Will I need lightning protection?

Discussion in 'Homesteading Questions' started by canfossi, Jul 1, 2006.

  1. canfossi

    canfossi Well-Known Member

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    I was at the building site of my house today and the plans say the peak of the roof will be 30' high. I figure by looking at the surrounding trees that it may be a bit higher than the trees and the area is on a bit of a higher plateau, there are trees roughly the same height about 100 yards away though (across the river). Should I have some kind of lighting protection for the house? What's available now, do they still use lightning rods? It's going to be an off-grid home so the solar is going to be protected as stated in the contract. Any advice would be great. Thanks again, Chris
     
  2. Micahn

    Micahn Well-Known Member

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    I would myself in a case like that. Even if you just put a couple of them along the highest peck would be better then nothing. Should not cost all that much for just a few along the very top peak.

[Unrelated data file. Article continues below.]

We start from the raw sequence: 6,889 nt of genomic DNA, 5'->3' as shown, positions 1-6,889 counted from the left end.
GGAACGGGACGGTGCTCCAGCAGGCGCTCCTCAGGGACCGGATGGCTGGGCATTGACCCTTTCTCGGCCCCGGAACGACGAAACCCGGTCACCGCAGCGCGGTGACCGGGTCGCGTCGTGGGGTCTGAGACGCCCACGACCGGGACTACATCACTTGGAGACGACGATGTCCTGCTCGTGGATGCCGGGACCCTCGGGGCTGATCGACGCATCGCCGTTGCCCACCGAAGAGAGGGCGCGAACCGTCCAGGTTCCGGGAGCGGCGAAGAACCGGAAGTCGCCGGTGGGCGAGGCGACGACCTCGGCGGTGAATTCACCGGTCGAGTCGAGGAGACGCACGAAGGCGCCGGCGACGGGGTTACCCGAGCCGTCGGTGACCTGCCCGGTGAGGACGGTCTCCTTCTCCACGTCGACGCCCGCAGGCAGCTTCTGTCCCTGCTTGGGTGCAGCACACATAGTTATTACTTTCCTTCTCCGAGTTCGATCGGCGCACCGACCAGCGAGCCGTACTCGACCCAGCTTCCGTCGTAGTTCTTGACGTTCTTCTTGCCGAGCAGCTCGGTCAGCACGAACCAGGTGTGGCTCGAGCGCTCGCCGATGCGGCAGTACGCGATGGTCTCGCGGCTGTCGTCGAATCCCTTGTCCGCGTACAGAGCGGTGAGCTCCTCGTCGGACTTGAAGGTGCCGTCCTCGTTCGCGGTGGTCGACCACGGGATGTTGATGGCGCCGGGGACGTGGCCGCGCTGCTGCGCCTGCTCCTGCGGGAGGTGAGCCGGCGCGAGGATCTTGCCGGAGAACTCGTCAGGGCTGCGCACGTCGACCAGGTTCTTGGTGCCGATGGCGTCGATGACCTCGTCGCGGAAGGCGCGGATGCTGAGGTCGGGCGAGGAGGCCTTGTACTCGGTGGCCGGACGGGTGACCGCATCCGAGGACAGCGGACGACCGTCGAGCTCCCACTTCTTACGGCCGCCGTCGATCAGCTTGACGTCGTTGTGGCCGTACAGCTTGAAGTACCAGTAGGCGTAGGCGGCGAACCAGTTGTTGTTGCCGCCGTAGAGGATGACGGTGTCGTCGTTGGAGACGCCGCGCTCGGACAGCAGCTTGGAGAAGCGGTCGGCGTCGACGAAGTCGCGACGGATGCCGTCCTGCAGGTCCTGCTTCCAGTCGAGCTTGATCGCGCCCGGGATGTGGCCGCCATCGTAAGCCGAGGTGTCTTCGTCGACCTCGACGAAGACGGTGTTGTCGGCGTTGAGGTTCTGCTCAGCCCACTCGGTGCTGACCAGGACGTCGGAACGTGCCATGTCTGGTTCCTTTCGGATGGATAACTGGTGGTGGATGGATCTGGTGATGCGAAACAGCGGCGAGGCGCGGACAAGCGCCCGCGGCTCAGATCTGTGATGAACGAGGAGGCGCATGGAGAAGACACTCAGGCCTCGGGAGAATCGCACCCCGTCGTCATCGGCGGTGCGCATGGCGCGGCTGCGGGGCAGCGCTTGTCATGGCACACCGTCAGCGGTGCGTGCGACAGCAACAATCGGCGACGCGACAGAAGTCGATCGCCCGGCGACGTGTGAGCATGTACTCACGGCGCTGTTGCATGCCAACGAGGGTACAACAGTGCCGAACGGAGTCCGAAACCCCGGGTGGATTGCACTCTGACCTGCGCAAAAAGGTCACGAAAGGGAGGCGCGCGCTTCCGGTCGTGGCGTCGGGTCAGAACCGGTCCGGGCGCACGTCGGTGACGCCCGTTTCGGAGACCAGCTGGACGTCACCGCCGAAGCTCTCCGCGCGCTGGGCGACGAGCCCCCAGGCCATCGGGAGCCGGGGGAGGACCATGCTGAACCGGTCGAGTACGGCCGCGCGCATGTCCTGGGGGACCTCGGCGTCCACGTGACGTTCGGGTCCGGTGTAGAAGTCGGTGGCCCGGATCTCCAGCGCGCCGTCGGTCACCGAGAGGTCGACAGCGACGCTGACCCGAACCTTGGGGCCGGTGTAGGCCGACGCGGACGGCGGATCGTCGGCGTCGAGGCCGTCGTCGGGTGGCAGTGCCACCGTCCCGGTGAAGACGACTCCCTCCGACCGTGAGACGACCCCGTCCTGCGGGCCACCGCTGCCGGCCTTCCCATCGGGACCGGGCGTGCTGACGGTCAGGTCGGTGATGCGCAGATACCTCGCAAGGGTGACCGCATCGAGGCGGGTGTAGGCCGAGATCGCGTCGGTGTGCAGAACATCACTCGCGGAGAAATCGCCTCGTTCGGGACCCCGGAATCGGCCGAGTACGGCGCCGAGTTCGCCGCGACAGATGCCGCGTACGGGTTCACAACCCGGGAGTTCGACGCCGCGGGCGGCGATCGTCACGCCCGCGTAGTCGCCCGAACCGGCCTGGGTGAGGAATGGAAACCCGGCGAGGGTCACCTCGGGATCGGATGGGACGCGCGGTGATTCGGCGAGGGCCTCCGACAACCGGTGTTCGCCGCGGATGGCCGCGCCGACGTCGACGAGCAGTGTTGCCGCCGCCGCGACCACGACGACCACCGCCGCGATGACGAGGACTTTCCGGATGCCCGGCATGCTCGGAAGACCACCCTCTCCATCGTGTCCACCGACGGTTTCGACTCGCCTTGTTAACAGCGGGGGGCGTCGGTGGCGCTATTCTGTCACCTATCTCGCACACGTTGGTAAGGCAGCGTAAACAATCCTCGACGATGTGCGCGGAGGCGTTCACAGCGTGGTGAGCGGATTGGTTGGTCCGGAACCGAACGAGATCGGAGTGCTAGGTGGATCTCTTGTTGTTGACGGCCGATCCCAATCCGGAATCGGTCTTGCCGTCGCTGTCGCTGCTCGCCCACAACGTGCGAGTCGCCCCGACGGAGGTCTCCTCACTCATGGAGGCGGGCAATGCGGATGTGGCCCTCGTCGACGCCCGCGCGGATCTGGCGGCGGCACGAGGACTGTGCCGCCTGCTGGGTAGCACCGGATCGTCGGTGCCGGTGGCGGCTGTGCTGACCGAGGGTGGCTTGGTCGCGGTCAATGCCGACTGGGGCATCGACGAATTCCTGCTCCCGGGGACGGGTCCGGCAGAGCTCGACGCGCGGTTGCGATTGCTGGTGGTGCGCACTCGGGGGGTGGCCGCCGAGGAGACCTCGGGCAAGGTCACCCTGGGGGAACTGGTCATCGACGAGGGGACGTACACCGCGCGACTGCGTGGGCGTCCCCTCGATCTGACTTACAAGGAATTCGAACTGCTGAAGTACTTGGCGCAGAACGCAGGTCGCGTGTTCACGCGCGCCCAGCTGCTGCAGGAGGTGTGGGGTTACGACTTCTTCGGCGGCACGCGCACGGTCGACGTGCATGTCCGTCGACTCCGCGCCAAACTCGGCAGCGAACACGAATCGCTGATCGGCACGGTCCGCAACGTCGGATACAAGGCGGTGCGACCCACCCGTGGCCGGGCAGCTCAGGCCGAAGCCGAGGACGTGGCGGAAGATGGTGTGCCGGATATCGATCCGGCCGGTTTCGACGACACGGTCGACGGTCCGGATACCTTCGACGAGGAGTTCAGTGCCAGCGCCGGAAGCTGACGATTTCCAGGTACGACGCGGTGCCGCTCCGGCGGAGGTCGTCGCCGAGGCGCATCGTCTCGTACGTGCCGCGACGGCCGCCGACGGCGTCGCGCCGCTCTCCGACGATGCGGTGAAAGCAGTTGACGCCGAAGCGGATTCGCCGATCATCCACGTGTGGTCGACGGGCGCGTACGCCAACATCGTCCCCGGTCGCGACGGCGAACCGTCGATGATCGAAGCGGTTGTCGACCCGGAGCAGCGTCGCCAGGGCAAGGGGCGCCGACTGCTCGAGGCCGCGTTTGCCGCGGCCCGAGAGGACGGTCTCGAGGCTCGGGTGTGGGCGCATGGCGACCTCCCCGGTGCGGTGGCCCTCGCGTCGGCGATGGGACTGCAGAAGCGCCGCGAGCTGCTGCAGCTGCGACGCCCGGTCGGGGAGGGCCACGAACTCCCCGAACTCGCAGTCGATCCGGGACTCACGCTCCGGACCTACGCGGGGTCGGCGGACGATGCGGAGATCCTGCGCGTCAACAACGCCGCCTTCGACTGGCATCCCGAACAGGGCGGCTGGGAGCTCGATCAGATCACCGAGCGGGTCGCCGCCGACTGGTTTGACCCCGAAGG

I would do it myself. All you need are a few of the spikes that they use a some heavy copper cable. The professional jobs I have seen use a breaded copper cable that has no covering on it. Oh yea and make sure to drive a grounding rod down to a level where it can get a good ground.
     

  3. fordy

    fordy Well-Known Member

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    ...........You can fabricate your own system . All you need is some short 1/2 or 5/8 inch spikes about 6 to 8 inches long with a VERY sharp POint which can be achieved with a regular 8 inch grinder . These can be built out of an 8 foot ground rod ! Then fabricate some insulated feet to hold them on the roof peak and connect them with #6 solid copper wire and drip each down to a ground Rod driven as deep as possible . The rationale for the system is NOT to divert a Direct Strike , rather what the sharp pointed spikes DO is TOO Dissipate any Static electric charge that might try to establish itself in close proximity to your home .
    ...........Also , IF you have large trees with trunks that will be very close to the roof line You definitely want to ground them as IF they take a direct hit it IS possible for the energy to travel down the trunk and JUMP from the tree TOO your home . I know this because my parents had an 80 foot Douglas Fur in Ruidoso , NM less than 12 inches from their eve of their home and the tree got hit and the energy jumped from the tree over too their roof and caused 40k in damage . fordy... :)
     
  4. Cyngbaeld

    Cyngbaeld In Remembrance Supporter

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    Some friends of mine who did solar for years, never would put in lightning protection and I don't know 'how' many inverters they fried. Anyhow, here is some reading material that may help.

    http://www.windsun.com/Lightning_Protection.htm